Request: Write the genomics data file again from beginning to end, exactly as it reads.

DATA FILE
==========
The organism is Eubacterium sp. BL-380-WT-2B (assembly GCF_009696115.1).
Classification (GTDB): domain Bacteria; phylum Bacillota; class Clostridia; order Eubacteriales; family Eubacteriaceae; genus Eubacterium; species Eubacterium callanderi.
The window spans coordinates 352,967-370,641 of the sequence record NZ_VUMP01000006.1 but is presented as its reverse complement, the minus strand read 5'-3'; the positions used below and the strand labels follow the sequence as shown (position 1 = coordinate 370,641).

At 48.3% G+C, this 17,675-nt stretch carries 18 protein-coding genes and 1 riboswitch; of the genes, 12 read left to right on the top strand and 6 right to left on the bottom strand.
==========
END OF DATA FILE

The organism is Eubacterium sp. BL-380-WT-2B (assembly GCF_009696115.1).
Classification (GTDB): domain Bacteria; phylum Bacillota; class Clostridia; order Eubacteriales; family Eubacteriaceae; genus Eubacterium; species Eubacterium callanderi.
The window spans coordinates 352,967-370,641 of the sequence record NZ_VUMP01000006.1 but is presented as its reverse complement, the minus strand read 5'-3'; the positions used below and the strand labels follow the sequence as shown (position 1 = coordinate 370,641).

At 48.3% G+C, this 17,675-nt stretch carries 18 protein-coding genes and 1 riboswitch; of the genes, 12 read left to right on the top strand and 6 right to left on the bottom strand.